Did you notice something new on your Y DNA results page at Family Tree DNA this week? If not quite yet, you will soon if you have taken the Big Y test. There’s a surprise waiting for you. You can sign in here to take a look.

The first thing you might notice is that the Big Y has been renamed to the Big Y500. However, the results I want you to take a look at aren’t under the Big Y500 tab, but on your regular Y DNA Y-STR Results tab. Click to take a look

In the past, 5 panels of Y DNA STR markers have been available:

  • Panel 1 – 1-12 markers
  • Panel 2 – 13-25 markers
  • Panel 3 – 26-37 markers
  • Panel 4 – 38-67 markers
  • Panel 5 – 68-111 markers

Now, a 6th panel has been added:

  • Panel 6 – 112-550 markers

However, there is a difference between the first 5 panels and the 6th panel.

Why is it Called the Y500?

If there is a total of 550 markers reported, why is this product called the Y500?

That’s a great question with an even greater answer.

Family Tree DNA actually tests for a total of 550 markers. Values for markers between 112 and 550 are provided FOR FREE when you take a Big Y test.

Family Tree DNA guarantees that you will receive at least a total of 500 markers, or they will rerun your Big Y test at no cost to you to obtain enough additional markers to reach 500. (The 500 number assumes that you have all 111 STR markers. If you have not tested all of the STR panels, the number will be lower by the number of STR values you haven’t tested. This means that if you took the Y67, but not the Y111, your 500 guarantee number would be 500-44, where 44 is the number of markers in the Y111 panel that you have not yet ordered.)

The best part?

The markers above 111 are ENTIRELY FREE with a Big Y test – for both existing customers who have already taken that test, and all future customers too. Yes, you read that right. If you took the Big Y previously, you are receiving the markers in panel 6, 112-550 absolutely free.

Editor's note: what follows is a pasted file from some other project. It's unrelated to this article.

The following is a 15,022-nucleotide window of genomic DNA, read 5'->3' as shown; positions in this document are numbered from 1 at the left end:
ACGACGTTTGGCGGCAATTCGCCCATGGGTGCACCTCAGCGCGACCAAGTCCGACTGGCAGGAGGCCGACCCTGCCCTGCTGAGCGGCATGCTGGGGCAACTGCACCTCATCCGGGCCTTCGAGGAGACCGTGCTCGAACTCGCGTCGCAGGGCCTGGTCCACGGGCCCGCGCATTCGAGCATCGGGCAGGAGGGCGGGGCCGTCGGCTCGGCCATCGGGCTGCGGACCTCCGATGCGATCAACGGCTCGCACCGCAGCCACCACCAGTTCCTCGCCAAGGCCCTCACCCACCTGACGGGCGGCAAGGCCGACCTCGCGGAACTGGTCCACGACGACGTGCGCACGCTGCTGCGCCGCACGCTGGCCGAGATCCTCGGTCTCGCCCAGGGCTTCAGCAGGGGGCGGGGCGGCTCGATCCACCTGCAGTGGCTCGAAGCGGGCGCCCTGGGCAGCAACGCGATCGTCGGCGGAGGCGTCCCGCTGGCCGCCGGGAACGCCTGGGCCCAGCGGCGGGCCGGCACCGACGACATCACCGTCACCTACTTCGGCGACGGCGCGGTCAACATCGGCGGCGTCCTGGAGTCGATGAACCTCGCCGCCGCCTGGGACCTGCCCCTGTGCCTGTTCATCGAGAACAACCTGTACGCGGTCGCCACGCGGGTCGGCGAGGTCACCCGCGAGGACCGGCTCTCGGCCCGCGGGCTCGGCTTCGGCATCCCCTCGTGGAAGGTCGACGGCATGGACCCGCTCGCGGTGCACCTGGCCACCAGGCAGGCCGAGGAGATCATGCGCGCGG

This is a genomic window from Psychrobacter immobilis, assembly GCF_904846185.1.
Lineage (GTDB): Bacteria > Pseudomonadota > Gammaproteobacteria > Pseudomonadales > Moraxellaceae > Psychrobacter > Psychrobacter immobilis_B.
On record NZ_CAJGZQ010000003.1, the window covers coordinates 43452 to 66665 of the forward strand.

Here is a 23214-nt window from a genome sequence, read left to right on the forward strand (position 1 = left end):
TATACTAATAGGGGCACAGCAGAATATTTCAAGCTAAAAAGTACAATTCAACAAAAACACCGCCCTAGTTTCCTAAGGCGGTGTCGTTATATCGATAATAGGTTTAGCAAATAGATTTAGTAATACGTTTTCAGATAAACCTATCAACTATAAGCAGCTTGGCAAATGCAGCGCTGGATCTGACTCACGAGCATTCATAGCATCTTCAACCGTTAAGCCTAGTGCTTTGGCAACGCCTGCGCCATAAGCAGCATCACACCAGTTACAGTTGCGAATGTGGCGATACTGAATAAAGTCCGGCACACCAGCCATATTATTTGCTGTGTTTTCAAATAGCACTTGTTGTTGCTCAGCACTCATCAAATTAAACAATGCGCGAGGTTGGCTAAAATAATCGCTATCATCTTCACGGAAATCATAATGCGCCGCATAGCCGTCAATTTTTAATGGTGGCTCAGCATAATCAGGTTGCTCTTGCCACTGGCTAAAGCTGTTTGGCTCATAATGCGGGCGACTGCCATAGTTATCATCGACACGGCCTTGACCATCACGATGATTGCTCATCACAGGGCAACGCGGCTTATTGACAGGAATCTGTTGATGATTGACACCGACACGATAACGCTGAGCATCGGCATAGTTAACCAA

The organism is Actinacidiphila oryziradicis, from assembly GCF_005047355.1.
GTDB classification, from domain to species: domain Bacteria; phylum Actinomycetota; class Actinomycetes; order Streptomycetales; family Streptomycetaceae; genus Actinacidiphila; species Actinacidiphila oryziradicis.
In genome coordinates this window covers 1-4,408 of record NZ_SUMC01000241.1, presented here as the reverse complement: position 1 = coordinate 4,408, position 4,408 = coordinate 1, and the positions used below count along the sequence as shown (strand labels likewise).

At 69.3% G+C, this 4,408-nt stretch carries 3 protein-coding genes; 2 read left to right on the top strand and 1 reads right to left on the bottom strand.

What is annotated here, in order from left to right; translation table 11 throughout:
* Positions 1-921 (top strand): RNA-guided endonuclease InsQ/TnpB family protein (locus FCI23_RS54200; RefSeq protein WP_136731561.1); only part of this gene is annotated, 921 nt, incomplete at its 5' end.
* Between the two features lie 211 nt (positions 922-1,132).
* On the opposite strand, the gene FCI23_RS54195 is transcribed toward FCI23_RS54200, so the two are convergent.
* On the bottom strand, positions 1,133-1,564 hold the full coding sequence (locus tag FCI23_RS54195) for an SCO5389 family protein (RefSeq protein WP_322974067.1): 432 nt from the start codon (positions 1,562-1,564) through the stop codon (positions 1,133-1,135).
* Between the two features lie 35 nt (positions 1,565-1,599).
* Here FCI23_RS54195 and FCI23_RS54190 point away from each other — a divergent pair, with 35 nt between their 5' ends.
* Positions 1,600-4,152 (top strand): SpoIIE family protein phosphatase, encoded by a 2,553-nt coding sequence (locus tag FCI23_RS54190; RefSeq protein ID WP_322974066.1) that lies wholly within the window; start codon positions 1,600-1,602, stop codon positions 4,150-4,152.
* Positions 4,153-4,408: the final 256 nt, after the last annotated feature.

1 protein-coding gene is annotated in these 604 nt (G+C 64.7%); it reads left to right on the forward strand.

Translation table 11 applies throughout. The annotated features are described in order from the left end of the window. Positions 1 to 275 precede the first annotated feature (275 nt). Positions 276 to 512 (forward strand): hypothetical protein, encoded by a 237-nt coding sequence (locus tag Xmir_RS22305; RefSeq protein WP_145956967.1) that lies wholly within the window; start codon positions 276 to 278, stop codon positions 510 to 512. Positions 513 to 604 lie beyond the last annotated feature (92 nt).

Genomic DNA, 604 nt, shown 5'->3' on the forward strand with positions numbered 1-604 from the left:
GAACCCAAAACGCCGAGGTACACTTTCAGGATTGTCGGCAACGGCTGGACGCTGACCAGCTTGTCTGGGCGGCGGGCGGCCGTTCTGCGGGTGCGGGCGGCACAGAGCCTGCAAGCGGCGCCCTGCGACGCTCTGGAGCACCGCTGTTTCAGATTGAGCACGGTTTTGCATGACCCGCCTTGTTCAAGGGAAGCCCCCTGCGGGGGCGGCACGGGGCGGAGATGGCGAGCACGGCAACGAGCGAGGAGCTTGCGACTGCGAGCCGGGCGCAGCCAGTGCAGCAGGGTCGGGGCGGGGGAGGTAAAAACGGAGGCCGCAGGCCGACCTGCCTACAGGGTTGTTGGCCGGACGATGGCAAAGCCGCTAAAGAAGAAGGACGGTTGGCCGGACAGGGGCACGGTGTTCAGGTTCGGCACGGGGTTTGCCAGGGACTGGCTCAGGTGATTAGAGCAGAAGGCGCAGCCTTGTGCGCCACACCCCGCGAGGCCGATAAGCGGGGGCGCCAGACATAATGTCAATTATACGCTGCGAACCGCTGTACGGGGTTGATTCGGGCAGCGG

How does it get better than free?

The Big Y Uses a Different Technology

There is a difference between the first 111 markers and the markers from 112-550, meaning that they are read using different technologies

The results for the first 111 STR markers are produced using a technology that targets these specific areas and is very accurate.

The results for the 112-550 markers is produced using next generation sequencing (NGS) on a different testing platform than the Y-111 results. NGS, utilized for the Big Y, scans the Y chromosome rather than targeting specific locations. This scanning process is repeated several times, with values at specific locations recorded.

Scanning

Using NGS technology, your DNA is scanned multiple times, with the number of scans, such as 25 or 30, referred to as the coverage level. The goal is for multiple/most/all scans to find the same value at the same location consistently. Because of the nature of scanning technology, this sometimes doesn’t happen, for various reasons, including “no-calls” which is when for some reason, the scans simply can’t get a reliable read at that location in your DNA. No calls are typical and occur at low levels in everyone’s scan.

Here’s an example from a Big Y scan viewing the actual results using the Big Y chromosome browser.